The Virgin Mary and the Song of Songs in the High Middle Ages

Author : Rachel Lee Fulton
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Wine Women and Song

Author : John Addington Symonds
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From the 13th-century manuscript known as the Carmina Burana come these love songs, drinking songs, hymns to spring, and more. Sung by the wandering students of the Middle Ages, these verses include "Welcome to Spring," "Love Among the Maidens," "Wine and Venus," "Death Takes All," many others. 6 black-and-white illustrations.

Frauenlob s Song of Songs

Author : Heinrich von Meißen
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Accompanying CD: Recording of the Marienleich, reconstructed from fragmentary manuscript sources, by the Ensemble Sequencia directed by Benjamin Bagby and Barbara Thornton.

Marian Feasts Seasons and Songs in Medieval Polyphony

Author : David Joseph Rothenberg
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The Spiritual Marriage

Author : George L. Scheper
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History of the Christian Church Middle ages translated by Andrew Rutherfurd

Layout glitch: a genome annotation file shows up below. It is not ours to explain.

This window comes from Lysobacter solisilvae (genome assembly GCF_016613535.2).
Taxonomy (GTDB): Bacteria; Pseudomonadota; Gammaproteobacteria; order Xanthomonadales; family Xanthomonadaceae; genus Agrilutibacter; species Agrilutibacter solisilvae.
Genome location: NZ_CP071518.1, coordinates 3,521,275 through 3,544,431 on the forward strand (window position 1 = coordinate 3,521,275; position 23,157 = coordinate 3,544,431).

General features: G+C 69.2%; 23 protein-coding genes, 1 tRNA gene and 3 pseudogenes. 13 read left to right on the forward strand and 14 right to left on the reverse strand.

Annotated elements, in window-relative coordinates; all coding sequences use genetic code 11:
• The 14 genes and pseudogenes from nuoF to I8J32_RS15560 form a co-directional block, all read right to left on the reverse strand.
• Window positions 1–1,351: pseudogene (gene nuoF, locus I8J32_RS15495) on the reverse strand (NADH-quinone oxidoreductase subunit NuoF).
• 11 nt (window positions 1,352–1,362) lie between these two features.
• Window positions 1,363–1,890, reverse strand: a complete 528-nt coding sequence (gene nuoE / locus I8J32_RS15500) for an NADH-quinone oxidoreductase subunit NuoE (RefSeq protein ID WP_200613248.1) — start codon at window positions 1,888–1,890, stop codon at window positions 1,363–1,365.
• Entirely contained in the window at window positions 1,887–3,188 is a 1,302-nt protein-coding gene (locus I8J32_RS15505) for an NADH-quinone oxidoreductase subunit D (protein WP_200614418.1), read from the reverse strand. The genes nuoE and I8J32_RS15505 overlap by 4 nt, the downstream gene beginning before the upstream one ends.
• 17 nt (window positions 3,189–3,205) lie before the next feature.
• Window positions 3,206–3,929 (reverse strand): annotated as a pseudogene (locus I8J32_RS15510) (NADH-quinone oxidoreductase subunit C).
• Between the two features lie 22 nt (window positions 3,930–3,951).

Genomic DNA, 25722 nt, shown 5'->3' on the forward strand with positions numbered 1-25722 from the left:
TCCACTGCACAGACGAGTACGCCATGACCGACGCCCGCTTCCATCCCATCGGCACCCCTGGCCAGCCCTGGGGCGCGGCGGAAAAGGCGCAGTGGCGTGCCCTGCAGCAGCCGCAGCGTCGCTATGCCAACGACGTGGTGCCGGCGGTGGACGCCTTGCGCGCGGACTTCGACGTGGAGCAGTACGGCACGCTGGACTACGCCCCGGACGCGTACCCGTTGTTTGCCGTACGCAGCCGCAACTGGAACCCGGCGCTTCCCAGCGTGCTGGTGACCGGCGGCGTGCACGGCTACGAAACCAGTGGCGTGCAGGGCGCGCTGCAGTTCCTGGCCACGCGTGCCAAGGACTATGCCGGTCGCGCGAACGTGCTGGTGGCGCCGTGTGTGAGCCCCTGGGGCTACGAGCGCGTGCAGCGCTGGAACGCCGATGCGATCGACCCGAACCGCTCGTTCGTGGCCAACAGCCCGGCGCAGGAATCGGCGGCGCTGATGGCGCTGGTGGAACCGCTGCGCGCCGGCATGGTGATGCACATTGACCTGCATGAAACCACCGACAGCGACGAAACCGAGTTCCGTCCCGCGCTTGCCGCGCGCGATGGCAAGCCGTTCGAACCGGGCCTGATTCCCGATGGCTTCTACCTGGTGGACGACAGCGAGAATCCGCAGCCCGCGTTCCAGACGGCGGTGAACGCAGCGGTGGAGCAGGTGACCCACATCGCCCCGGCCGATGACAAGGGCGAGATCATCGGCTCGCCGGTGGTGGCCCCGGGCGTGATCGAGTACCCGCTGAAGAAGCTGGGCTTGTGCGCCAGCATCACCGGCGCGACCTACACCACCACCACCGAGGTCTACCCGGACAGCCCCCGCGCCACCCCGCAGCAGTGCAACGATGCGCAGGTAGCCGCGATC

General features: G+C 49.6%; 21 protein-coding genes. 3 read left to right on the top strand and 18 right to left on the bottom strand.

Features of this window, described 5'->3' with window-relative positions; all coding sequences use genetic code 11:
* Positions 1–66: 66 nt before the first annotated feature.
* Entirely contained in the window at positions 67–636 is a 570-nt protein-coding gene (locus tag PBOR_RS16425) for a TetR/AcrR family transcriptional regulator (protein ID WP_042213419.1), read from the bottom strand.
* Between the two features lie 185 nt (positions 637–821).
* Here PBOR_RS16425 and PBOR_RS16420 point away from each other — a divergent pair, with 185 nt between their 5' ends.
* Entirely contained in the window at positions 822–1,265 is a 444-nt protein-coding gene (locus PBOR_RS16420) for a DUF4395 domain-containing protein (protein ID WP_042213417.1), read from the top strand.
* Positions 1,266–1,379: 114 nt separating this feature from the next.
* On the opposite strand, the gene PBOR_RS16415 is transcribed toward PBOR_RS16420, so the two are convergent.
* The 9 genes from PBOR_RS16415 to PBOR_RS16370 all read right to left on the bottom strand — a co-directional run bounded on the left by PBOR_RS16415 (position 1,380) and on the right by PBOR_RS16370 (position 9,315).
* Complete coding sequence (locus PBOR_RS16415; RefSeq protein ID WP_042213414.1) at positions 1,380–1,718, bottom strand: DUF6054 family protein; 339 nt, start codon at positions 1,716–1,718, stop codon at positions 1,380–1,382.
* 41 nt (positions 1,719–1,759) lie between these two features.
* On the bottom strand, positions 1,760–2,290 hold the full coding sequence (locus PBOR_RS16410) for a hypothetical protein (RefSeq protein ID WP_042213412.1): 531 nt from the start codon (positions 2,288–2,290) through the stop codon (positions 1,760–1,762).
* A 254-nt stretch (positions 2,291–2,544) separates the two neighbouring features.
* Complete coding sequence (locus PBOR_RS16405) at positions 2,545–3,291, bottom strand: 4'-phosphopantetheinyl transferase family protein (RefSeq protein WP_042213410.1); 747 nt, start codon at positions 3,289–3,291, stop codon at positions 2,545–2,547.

Author : Wilhelm Möller
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The Song of Songs

Author : Roland Edmund Murphy
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Murphy offers a representative sounding in the major periods of the Song's exegetical history. Attention is given to the hermeneutical principles operative in the development of Jewish and Christian exposition. Murphy examines the literary character and structure of the Song, aspects of its composition and style, and its meaning and theological significance.

The Apocalypse in the Middle Ages

Author : Richard Kenneth Emmerson
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An innovative overview of the influence of the Apocalypse on the shaping of the Christian culture of the Middle Ages.

Ecclesiastes Song of Songs

Author : Iain Provan